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The Chrysler PT Cruiser: History, Buying Tips, Auctions, Photos, and More

All things Chrysler PT Cruiser on Automobile.

Chrysler PT Cruiser Essential History

To understand the PT Cruiser's place in automotive history, it's best to start with a quote from Douglas Adams' Hitchhiker's Guide to the Galaxy: "Most of it seemed to make some kind of sense at the time." In the mid-1990s, Chrysler was looking to drum up attention for the fading Plymouth brand. The company had been toying with the idea of a tall wagon based on the Neon platform, this despite poor customer research results and a lack of sales success for the Eagle Summit wagon. Given the acclaim for the Plymouth Prowler concept (which was on its way to production as a 1997 model) as well as the enthusiasm for Volkswagen's upcoming New Beetle, Plymouth decided to create a retro-themed mini-minivan.

After several false starts, designer Bryan Nesbitt came up with a sketch that had the right mix of retro and contemporary. (Read more about the PT's styling development in this Allpar interview.) Chrysler previewed the PT's styling theme with two concept cars, the 1997 Plymouth Pronto and the 1999 Pronto Cruizer. A production version was readied for the 1999 Detroit Auto Show, by which time the decision had been made to shutter Plymouth. When the car made its debut, it did so as the Chrysler PT Cruiser. Production began in 2000 for the 2001 model year.

Based on a heavily reworked Neon platform, the PT Cruiser was designed to be EPA-classified as a truck in order to help improve Chrysler's corporate average fuel economy (CAFÉ) numbers. Initially, all three PT Cruiser models (Base, Touring and Limited) were powered by a 150-hp, 2.4-liter four-cylinder engine driving the front wheels through either a five-speed manual transmission or a four-speed automatic. The PT was exported to several foreign markets, where it could be had with a 2.0-liter gasoline engine or a 2.2-liter turbodiesel.

For the 2003 model year, Chrysler added the PT Cruiser GT. Powered by a turbocharged 2.4-liter engine that produced 215 hp, it was available with both manual and automatic transmissions. For 2004, a 180-hp version of the turbocharged engine was introduced for Touring and Limited models. Chrysler debuted a convertible PT at the 2004 Detroit Auto Show, and it joined the lineup for the 2005 model year.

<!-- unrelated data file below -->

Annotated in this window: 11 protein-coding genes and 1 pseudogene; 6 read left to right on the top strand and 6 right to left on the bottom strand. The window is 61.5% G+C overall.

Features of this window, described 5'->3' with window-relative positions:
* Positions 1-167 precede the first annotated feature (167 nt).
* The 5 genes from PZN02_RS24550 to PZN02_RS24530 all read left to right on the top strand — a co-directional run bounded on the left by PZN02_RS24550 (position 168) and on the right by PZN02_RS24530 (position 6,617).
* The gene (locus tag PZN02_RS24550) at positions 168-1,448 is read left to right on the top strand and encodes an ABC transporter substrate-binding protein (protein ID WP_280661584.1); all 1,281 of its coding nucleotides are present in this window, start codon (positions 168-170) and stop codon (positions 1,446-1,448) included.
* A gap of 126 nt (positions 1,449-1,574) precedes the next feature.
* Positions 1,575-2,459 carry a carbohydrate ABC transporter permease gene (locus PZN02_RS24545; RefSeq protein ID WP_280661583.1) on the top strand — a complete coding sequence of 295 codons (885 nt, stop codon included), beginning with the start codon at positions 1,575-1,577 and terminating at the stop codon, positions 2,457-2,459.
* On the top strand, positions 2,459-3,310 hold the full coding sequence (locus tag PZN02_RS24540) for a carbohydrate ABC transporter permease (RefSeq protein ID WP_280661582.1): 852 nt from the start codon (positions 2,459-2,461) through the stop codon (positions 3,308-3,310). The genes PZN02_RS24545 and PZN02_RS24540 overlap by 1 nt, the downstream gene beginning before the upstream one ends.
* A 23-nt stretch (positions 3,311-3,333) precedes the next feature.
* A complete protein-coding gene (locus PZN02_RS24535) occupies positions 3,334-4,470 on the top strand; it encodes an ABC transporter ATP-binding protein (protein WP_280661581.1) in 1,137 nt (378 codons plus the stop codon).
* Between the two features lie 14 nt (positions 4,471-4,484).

In 2006 the PT Cruiser received its only styling update, with new headlights, a shortened grille, and a revised interior, while GT models got a power bump to 230 hp. The refreshed model came just in time to greet its only competitor, Chevy's new-for-'06 HHR.

Chrysler stoked interest in the PT Cruiser with a number of special editions, starting in 2002 with the Woodie and Flame packages. Other special editions included the Walter P. Chrysler Signature Series (2005-08), Street Cruiser Route 66 Edition (2006), Street Cruiser Pacific Coast Highway Edition (2007), Street Cruiser Sunset Boulevard Edition (2008), Couture Edition (2010), and five Dream Cruiser editions (2001-2008).

The PT Cruiser attracted a sizeable fan base largely owing to its styling. However, owners complained about indifferent build quality and low fuel economy from the supposedly economical 2.4.

PT Cruiser sales declined steadily after the 2006 facelift, dropping by nearly a third in 2007 and then by half in 2008, the last year for the convertible. With then-owner Cerberus Capital Management looking to cut costs, Chrysler announced that 2010 would be the last year for the PT Cruiser. By the time production ended, over 1.3 million PT Cruisers had been sold world-wide.